In an interview with Dr. Ather Ahmad Saeed.
پنجاب کے پسماندہ سمجھے جانے والے ضلع راجن کے رہائشی جنید حفیظ نے میٹرک میں ٹاپ کرنے کے بعد ایف ایس سی پری میڈیکل میں ڈیرہ غازی خان بورڈ میں پہلی پوزیشن لے کر گولڈ میڈل حاصل کیا۔
انہوں نے میڈیکل انٹری ٹیسٹ میں پنجاب بھر میں پہلی پوزیشن حاصل کی، یہی وجہ تھی کہ انہیں صوبے کے سب سے بڑے کنگ ایڈورڈ میڈیکل کالج لاہورمیں رول نمبر ون دیا گیا۔
دو سال میڈیکل میں ٹاپ کرتے رہے۔ اس کے بعد انھوں نے میڈیکل کا شعبہ چھوڑ کر والدین کی اجازت سے بہاؤالدین زکریا یونیورسٹی ملتان میں شعبہ انگریزی سے ایم اے انگلش کرنے کے لیے داخلہ لے لیا اور ایم اے انگلش لٹریچر میں بھی ٹاپر رہے۔ اسی لیے انہیں شعبے میں وزٹنگ لیکچرار مقررکر دیا گیا تھا۔
جلد ہی قابلیت کی بنیاد پروہ لیکچرار بن گئے۔ انہیں امریکہ نے مقابلہ کا امتحان پہلی پوزیشن سے پاس کرنے پر فلم میکنگ کی تربیت کی ایک سالہ سکالر شپ بھی دی۔
جنید کے دوستوں کا دعویٰ ہے کہ اس دوران ان کا ایک مذہبی و سیاسی جماعت سے تعلق رکھنے والے پروفیسرز اور ایک طلبہ گروپ سے جھگڑا ہو گیا، جس کے بعد ان پر الزام لگا کہ وہ توہین مذہب پر مبنی ایک خفیہ فیس بک پیج چلاتے ہیں۔
جب ان کے خلاف مظاہرے شدت اختیار کر گئے اور ان کو جان سے مارنے کی دھکیاں ملنے لگیں تو پولیس نے انہیں لاہور سے 13مارچ، 2013 کو
By Shah Meer Baloch and Hannah Ellis-Petersen
Amnesty calls verdict in Junaid Hafeez’s trial a ‘vile and gross miscarriage of justice’.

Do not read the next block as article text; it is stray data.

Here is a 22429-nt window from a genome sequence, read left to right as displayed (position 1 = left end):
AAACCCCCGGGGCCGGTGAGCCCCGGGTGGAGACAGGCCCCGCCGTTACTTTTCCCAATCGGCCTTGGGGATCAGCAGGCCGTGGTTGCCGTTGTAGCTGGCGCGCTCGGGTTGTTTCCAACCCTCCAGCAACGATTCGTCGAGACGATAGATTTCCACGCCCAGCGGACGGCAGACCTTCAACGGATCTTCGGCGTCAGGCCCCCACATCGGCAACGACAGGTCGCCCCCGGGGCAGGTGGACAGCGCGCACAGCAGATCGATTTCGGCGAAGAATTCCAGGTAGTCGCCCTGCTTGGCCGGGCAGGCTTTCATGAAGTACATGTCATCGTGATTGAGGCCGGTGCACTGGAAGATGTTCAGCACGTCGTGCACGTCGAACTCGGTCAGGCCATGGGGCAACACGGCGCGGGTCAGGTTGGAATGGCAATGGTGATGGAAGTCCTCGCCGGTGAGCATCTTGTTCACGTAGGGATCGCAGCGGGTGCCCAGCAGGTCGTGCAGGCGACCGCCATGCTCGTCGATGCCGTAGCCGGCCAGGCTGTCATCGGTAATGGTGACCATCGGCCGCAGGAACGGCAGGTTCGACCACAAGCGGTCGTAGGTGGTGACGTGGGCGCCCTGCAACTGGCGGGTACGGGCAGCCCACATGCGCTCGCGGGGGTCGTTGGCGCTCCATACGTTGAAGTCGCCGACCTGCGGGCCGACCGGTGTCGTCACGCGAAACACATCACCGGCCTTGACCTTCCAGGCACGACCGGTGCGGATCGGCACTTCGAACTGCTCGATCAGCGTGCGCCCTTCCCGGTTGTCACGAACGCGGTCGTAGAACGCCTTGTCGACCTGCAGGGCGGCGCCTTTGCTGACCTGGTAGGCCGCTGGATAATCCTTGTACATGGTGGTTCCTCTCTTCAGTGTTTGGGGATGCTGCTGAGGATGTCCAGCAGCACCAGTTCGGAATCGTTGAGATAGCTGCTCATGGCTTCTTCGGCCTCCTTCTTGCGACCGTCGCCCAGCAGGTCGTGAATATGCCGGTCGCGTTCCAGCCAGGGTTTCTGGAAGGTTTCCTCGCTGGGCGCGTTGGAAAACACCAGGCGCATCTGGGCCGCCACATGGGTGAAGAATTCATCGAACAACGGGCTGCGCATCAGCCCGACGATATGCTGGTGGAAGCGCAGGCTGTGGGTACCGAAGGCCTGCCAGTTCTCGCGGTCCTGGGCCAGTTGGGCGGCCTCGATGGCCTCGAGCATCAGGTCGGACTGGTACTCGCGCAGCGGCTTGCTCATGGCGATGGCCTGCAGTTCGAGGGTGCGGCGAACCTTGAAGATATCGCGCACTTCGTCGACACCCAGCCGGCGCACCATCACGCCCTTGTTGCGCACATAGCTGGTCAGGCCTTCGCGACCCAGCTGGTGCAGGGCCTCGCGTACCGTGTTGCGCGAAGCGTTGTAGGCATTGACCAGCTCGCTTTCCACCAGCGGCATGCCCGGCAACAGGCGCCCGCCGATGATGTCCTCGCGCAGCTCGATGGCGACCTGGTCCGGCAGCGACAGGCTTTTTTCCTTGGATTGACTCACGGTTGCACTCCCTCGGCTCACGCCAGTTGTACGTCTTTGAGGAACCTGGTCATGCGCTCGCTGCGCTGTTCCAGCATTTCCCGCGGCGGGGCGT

A Pakistani university lecturer has been sentenced to death for blasphemy in a case that his family and human rights groups have decried as a gross miscarriage of justice.
Junaid Hafeez, a lecturer at the Bahauddin Zakariya University (BZU) in the central Pakistani city of Multan, had been accused of running a secret Facebook group and having insulted the prophet Muhammad and the Qur’an in 2013.He was also accused of hosting Qaisra Shahraz, a famous British novelist of Pakistani origin, as a guest speaker and sharing blasphemous remarks against Islam during a lecture .Hafeez was a US Fulbright scholar in 2009 and holds a masters from Jackson State University where he majored in US literature, photography and theatre. A US religious freedom commission placed his name on its list of global victims in December.